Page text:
In this Prime Talk Podcast Video Sponsored by GETIDA, Onn Manelson, the founder and CEO of RevenueWize, shares his experience in optimizing Amazon ads and his eCommerce growth story.
One particular obstacle Amazon sellers encounter on this great journey of e-commerce is advertising. Amazon advertising can be very tricky and you need the right tools to be able to get the job done quickly and efficiently so that you can continue to scale and grow your business. Yoni Mazor of Prime Talk shares one particular solution for Amazon sellers that makes navigating the world of advertising a much less daunting prospect.
In today’s episode, Prime Talk has teamed up with Onn Manelson, the found and CEO of RevenueWize, an advertising optimization solution for Amazon sellers. RevenuWize helps Amazon sellers simplify their PPC with powerful reporting tools that allow them to take full control of their business and increase revenue. RevenueWize has been proven to increase sales by 25%, reduce ACOS by 22%, and save sellers 4.5 hours per week on PPC.
Onn Manelson talks about his incredible journey from the great world of giant enterprises to the Amazon world. So if you’re an Amazon seller that is stumped by advertising, or if you just want to increase your revenues and grow your business, then this episode is for you!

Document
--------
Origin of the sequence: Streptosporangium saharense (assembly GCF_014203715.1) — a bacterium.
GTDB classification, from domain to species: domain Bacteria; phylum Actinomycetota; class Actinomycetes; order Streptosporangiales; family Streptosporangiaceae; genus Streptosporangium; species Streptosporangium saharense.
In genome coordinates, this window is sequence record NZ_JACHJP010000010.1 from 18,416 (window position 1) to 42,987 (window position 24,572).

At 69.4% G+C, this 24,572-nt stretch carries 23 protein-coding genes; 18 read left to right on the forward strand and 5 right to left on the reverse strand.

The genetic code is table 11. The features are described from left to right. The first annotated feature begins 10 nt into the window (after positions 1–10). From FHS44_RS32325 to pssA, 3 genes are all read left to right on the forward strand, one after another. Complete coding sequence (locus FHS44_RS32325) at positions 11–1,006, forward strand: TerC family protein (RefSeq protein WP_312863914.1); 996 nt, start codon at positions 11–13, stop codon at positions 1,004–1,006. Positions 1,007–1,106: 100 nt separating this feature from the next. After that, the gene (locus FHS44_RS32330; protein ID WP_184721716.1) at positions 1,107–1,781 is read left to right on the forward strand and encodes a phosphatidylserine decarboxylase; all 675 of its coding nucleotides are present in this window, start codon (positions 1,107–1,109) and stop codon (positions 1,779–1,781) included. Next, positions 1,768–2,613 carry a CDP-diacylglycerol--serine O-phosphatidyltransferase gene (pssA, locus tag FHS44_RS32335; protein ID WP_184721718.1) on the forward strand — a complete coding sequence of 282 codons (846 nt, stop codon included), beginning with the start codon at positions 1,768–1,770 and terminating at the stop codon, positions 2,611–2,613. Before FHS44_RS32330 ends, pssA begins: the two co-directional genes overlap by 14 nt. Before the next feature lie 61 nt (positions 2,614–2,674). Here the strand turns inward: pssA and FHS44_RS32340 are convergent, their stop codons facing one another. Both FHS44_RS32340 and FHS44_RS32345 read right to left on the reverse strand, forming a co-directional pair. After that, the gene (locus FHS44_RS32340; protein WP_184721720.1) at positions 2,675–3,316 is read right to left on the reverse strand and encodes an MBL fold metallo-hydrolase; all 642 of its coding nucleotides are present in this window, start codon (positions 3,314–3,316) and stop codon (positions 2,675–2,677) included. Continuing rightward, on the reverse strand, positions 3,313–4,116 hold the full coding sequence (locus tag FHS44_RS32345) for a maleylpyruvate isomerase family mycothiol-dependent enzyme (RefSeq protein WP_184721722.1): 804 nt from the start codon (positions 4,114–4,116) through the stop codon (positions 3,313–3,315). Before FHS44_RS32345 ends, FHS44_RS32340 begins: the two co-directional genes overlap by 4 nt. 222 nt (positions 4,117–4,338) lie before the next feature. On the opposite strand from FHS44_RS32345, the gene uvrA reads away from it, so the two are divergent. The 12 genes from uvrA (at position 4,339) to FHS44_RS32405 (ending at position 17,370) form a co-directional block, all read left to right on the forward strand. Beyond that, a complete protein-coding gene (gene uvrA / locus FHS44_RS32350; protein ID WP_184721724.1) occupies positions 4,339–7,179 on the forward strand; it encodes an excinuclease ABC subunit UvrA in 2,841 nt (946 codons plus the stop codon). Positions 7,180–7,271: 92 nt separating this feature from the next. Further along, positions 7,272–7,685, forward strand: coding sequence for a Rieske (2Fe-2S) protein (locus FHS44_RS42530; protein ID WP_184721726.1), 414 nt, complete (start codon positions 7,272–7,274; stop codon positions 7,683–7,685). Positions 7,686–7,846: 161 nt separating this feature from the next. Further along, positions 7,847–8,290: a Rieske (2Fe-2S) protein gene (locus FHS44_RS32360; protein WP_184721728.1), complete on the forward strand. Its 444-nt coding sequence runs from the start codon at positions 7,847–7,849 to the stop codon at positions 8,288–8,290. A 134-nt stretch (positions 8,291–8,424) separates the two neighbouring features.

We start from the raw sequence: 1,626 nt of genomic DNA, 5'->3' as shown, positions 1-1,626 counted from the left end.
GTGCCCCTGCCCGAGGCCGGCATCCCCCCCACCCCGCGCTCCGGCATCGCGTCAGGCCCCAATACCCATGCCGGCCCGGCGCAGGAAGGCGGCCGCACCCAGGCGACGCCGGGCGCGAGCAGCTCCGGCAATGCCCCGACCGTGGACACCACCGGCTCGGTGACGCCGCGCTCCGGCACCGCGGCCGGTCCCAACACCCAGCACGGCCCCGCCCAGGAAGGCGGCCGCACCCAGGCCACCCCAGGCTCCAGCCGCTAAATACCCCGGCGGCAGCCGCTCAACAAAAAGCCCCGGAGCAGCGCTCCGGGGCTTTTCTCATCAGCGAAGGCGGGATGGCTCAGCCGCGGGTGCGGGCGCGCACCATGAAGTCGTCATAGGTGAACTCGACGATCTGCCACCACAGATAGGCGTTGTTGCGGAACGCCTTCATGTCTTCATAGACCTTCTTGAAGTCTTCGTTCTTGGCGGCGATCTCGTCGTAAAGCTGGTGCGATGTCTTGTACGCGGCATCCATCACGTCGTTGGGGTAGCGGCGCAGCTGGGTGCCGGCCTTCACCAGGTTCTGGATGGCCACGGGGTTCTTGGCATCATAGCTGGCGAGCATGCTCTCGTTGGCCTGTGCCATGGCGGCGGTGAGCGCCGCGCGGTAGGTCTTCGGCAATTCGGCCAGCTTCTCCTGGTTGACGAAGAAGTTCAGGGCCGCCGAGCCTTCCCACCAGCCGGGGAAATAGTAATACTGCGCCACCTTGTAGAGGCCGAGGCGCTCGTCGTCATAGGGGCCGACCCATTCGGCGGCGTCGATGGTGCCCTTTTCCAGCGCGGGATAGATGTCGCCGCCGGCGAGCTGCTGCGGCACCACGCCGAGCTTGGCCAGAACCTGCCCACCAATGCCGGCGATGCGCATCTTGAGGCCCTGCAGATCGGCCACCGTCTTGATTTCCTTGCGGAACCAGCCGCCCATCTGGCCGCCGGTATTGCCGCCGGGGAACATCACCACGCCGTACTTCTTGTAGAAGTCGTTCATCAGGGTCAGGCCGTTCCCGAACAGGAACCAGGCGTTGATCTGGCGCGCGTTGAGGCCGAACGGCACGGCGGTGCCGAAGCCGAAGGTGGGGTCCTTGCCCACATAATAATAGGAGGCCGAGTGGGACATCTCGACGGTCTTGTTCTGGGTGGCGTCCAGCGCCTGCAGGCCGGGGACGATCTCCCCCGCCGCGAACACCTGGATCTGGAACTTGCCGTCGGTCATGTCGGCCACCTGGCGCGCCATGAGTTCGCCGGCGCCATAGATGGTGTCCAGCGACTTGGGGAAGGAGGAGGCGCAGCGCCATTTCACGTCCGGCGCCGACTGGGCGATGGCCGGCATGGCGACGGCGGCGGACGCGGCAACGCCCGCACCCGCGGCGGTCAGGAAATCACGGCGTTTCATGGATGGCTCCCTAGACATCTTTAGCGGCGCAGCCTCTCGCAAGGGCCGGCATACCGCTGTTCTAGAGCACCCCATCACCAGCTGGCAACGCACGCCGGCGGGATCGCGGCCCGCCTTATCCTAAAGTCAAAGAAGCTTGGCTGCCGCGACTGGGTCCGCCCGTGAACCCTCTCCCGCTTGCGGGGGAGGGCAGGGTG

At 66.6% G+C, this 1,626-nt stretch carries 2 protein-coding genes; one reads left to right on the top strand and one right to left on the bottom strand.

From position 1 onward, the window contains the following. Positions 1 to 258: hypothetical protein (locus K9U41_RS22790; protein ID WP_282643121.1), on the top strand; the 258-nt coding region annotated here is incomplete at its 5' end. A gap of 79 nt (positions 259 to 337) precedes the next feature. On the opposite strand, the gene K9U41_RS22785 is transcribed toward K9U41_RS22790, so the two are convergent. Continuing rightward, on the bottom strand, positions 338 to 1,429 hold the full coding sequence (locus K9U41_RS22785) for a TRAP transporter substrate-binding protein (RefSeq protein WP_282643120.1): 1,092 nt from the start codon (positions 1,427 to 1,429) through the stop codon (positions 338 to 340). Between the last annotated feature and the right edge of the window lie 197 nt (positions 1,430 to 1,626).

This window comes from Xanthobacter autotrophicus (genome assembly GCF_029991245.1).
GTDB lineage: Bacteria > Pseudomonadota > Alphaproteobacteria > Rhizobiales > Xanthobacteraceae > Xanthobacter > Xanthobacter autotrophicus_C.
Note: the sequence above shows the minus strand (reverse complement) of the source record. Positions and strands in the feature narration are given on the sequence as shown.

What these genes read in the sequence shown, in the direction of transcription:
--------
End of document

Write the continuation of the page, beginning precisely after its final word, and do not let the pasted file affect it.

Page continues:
Learn more about RevenueWize!
Learn more about GETIDA’s Amazon reimbursement solution software
Find the full transcript below
Yoni Mazor 0:06
Hi, everybody, welcome to another episode of Prime Talk. Today I’m really excited to have a special guest. I’m having Onn Manelson. He’s the founder and CEO of RevenueWize, which is an advertising optimization platform for Amazon sellers. So Onn, welcome to the show.
Onn Manelson 0:23
Hey, thank you very much Yoni. Thanks for having me over. Really great to be here today.
Yoni Mazor 0:28
Our pleasure. Well, where are we finding you? Where are you located?
Onn Manelson 0:31
Well, I’m actually now in a suburb of Tel Aviv, Israel, the sun is shining. It’s pretty warm these days. But unfortunately, COVID-19 has put us a bit back into a bit of a quarantine. So we’re trying to kind of figure out things right now. But overall, all is good. And I’m here in Israel, sending everybody warm regards.
Yoni Mazor 0:53
Very nice. Beautiful. What’s that name of that little suburb next to Tel Aviv? If you don’t mind me asking?
Onn Manelson 0:58
Oh, you’re probably referring to Ra’anana.
Yoni Mazor 1:01
Yeah. You heard everybody? Ra’anana. Full disclosure, that’s the city I was born and raised. So he’s talking to us straight from the source.
Onn Manelson 1:11
Yeah. Straight from the source.
Yoni Mazor 1:13
Shout out to my hometown. Much respect and love. Okay, beautiful. So thank you for joining us today. And I know today you’re going to share your story. It’s going to be the story of Onn Manelson. You know, you’re going to share with us your background, you know, where you from, where’d you grow up, where’d you go to school? How did you begin your professional career? How’d you become a business owner? So without further ado, let’s dive right into it.
Onn Manelson 1:36